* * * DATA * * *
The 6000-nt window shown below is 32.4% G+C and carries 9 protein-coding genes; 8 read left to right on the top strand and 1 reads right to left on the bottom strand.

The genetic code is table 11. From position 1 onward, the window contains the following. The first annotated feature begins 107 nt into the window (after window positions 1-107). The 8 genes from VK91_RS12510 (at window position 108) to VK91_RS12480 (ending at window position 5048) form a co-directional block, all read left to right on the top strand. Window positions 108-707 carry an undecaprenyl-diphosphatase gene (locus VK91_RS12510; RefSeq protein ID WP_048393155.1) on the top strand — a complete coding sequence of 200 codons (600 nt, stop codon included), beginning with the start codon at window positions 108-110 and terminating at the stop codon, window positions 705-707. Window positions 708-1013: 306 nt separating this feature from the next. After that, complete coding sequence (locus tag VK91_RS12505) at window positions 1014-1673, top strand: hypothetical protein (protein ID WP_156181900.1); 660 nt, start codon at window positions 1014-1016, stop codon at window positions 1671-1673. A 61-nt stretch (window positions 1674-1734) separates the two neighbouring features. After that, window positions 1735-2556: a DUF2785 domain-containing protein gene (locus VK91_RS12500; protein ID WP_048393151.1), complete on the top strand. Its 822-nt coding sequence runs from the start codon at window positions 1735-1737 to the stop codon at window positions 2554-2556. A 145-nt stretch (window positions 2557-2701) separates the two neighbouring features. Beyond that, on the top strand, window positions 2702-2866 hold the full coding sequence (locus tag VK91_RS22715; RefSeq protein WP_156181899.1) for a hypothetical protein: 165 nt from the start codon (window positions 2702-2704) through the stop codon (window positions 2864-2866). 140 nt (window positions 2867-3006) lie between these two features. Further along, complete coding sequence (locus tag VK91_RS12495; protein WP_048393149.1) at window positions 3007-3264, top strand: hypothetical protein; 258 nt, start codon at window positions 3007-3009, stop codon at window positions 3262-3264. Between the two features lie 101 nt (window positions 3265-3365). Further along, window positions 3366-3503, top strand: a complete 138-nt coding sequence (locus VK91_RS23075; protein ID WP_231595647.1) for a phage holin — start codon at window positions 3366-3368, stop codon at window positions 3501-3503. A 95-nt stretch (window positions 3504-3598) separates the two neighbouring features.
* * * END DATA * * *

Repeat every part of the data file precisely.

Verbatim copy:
The 6000-nt window shown below is 32.4% G+C and carries 9 protein-coding genes; 8 read left to right on the top strand and 1 reads right to left on the bottom strand.

The genetic code is table 11. From position 1 onward, the window contains the following. The first annotated feature begins 107 nt into the window (after window positions 1-107). The 8 genes from VK91_RS12510 (at window position 108) to VK91_RS12480 (ending at window position 5048) form a co-directional block, all read left to right on the top strand. Window positions 108-707 carry an undecaprenyl-diphosphatase gene (locus VK91_RS12510; RefSeq protein ID WP_048393155.1) on the top strand — a complete coding sequence of 200 codons (600 nt, stop codon included), beginning with the start codon at window positions 108-110 and terminating at the stop codon, window positions 705-707. Window positions 708-1013: 306 nt separating this feature from the next. After that, complete coding sequence (locus tag VK91_RS12505) at window positions 1014-1673, top strand: hypothetical protein (protein ID WP_156181900.1); 660 nt, start codon at window positions 1014-1016, stop codon at window positions 1671-1673. A 61-nt stretch (window positions 1674-1734) separates the two neighbouring features. After that, window positions 1735-2556: a DUF2785 domain-containing protein gene (locus VK91_RS12500; protein ID WP_048393151.1), complete on the top strand. Its 822-nt coding sequence runs from the start codon at window positions 1735-1737 to the stop codon at window positions 2554-2556. A 145-nt stretch (window positions 2557-2701) separates the two neighbouring features. Beyond that, on the top strand, window positions 2702-2866 hold the full coding sequence (locus tag VK91_RS22715; RefSeq protein WP_156181899.1) for a hypothetical protein: 165 nt from the start codon (window positions 2702-2704) through the stop codon (window positions 2864-2866). 140 nt (window positions 2867-3006) lie between these two features. Further along, complete coding sequence (locus tag VK91_RS12495; protein WP_048393149.1) at window positions 3007-3264, top strand: hypothetical protein; 258 nt, start codon at window positions 3007-3009, stop codon at window positions 3262-3264. Between the two features lie 101 nt (window positions 3265-3365). Further along, window positions 3366-3503, top strand: a complete 138-nt coding sequence (locus VK91_RS23075; protein ID WP_231595647.1) for a phage holin — start codon at window positions 3366-3368, stop codon at window positions 3501-3503. A 95-nt stretch (window positions 3504-3598) separates the two neighbouring features.